Casemates

Countries

Luxembourg

Policy areas

Organisation name Ministry of State – Central Legislation Service

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Contact person: John Dann, Director

Nowadays, legislation is not researched and read exclusively by lawyers. The non-legal public may also need to look for a legislative act in force in its consolidated version, without having to consult multiple amendments. Moreover, the number of legislative and regulatory acts continues to increase. This complexity affects economic activity and generates additional burdens for citizens, businesses and municipalities, complicating the overall monitoring of government work. Until recently, Luxembourg’s legislation was based on a paper version and having access to it was very difficult for citizens, business and civil servants, and sometimes also for ministries. However, today’s world is characterised by a new paradigm: access, sharing and enrichment of legislative information. In this context, a change was necessary, in the direction of digitisation.

In January 2017, a full set of new applications and websites was implemented, based on semantic web technologies, a new ontology – jolux – and controlled vocabularies. This ecosystem sets the grounds for sharing and interconnecting legal information between different applications and providing better access to legislation for citizens and businesses. The major objectives behind this initiative were

  • the modernisation of publishing the Official Journal;
  • a facilitated accessibility and participation;
  • access to public information;
  • a new ‘Legislative Open Data’ for more transparency and efficiency and to better reflect the needs of users.

Therefore, a new portal for Luxembourg legislation – legilux.lu – was set up:

  • Access to and the exchange of information were facilitated.
  • The publication process was fully digitised and legislative complexity reduced.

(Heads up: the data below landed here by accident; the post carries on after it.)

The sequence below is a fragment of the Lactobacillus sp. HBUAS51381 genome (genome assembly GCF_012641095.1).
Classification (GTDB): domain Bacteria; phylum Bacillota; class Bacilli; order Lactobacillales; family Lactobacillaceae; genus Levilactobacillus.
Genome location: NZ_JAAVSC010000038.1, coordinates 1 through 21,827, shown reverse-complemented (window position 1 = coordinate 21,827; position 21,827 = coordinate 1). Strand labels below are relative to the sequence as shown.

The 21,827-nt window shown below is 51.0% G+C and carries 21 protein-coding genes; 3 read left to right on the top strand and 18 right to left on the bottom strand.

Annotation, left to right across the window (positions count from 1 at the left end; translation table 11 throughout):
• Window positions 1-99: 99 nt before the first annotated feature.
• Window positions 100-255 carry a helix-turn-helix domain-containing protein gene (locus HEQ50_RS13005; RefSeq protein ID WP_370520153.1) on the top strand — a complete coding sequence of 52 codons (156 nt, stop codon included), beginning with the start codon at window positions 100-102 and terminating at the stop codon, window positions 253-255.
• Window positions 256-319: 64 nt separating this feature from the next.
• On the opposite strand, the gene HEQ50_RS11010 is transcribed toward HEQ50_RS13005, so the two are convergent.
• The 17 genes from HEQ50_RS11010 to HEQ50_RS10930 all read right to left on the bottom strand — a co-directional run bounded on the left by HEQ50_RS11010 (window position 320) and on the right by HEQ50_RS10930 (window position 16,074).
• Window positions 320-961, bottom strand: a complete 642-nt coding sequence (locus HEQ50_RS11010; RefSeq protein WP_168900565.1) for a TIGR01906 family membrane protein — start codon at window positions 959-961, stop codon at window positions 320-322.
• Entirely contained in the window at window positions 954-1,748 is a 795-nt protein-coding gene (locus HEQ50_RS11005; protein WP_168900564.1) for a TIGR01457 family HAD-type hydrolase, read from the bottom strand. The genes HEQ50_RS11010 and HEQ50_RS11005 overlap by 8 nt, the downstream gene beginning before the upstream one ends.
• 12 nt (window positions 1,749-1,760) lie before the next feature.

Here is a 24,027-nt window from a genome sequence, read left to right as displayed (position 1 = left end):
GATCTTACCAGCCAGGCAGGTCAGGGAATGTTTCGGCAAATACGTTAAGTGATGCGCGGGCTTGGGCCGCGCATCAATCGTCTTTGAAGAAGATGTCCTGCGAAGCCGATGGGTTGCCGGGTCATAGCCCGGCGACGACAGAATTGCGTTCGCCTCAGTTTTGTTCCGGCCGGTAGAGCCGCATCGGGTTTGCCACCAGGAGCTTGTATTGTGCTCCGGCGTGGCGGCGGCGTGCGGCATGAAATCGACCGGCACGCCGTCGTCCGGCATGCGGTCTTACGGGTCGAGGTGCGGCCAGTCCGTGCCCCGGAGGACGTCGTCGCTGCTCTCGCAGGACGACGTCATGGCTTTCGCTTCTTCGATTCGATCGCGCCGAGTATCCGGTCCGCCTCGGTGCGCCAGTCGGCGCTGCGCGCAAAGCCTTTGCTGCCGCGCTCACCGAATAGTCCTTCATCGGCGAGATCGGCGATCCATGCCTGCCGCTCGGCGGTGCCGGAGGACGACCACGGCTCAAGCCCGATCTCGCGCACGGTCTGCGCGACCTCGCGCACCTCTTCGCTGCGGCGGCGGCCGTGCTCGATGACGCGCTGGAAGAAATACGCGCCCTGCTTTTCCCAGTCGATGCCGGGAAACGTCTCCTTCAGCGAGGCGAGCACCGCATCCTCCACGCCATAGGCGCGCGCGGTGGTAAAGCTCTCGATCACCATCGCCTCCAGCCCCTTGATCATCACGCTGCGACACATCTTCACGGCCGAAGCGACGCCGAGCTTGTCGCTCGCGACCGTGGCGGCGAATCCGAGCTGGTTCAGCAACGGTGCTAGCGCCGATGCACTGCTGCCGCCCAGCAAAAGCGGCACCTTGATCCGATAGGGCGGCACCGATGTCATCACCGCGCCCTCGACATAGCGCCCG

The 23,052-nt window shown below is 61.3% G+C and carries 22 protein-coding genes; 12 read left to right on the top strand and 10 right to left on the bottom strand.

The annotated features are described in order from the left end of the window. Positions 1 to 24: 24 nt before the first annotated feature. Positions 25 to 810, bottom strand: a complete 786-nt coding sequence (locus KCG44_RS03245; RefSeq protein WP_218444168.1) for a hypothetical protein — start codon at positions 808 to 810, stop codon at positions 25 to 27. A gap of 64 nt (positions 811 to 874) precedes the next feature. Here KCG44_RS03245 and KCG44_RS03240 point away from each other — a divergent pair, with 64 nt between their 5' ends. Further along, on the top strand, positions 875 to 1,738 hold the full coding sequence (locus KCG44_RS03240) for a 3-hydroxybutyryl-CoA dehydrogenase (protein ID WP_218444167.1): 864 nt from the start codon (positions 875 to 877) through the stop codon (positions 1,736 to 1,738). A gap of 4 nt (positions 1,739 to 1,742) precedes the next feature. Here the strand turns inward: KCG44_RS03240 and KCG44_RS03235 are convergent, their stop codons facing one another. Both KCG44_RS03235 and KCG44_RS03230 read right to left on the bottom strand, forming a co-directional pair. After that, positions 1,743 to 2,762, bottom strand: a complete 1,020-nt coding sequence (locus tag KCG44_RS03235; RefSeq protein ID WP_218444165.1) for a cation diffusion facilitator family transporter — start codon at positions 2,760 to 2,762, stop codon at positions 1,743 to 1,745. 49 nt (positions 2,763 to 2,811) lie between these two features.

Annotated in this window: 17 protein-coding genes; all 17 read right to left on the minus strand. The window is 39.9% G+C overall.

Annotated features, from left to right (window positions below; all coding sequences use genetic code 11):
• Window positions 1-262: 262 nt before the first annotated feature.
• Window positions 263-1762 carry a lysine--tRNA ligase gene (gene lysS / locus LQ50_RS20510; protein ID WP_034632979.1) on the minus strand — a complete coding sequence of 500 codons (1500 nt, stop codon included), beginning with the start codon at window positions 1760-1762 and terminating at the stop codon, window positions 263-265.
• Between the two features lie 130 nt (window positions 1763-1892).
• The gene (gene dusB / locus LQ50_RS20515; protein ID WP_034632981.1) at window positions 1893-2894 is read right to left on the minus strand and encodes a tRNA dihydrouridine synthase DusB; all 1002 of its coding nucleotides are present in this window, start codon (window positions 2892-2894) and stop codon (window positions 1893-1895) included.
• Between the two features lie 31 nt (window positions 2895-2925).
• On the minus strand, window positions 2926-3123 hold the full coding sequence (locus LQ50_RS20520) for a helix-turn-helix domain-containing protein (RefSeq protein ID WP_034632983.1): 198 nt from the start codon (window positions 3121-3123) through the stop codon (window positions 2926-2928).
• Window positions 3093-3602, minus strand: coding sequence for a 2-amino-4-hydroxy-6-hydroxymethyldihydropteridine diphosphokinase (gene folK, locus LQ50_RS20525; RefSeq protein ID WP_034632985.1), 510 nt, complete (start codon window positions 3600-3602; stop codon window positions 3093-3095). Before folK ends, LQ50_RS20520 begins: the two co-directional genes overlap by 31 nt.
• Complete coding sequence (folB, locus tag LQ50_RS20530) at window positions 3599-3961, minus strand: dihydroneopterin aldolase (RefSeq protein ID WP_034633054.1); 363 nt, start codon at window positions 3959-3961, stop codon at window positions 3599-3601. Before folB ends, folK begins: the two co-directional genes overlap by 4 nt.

• The texts introduced into the legislative procedures were standardised and the administrative costs were reduced.

An ecosystem was created around legal data where each application will access the same data, compared to a silo approach. Better search results were provided either on the portal or via search engines such as Google to provide users with search facilities to access legislation in force as it stands.

The data-centric strategy gives priority to the longevity and stability of the data model, and the sustainability of the legal knowledge graph as its content, thanks to its XML format and sematic web technologies. Websites are just a window on the legal knowledge graph, and therefore can be easily updated over time.

After only three years of the project, it can be considered a success. For example, the Swiss federal government implemented the Casemates software, the treaty management application, the text publication application and the application for monitoring the legislative processes. The applications were customised and the data migration completed in only 18 months, and have been operational for the Swiss federal government since 1 January 2021.

In February 2021, the Italian government also decided to adopt the legislative data model of Luxembourg (jolux ontology) and Casemates applications to develop their new Italian official journal.

The quality of the solution, its adaptability and reusability, thanks to the use of semantic web technologies, could lead to the adoption of the solution by other official journals. This would reducing the cost of their projects and their risk while improving semantic interoperability between legislations of the European countries for the benefit of European citizens, professionals and companies.

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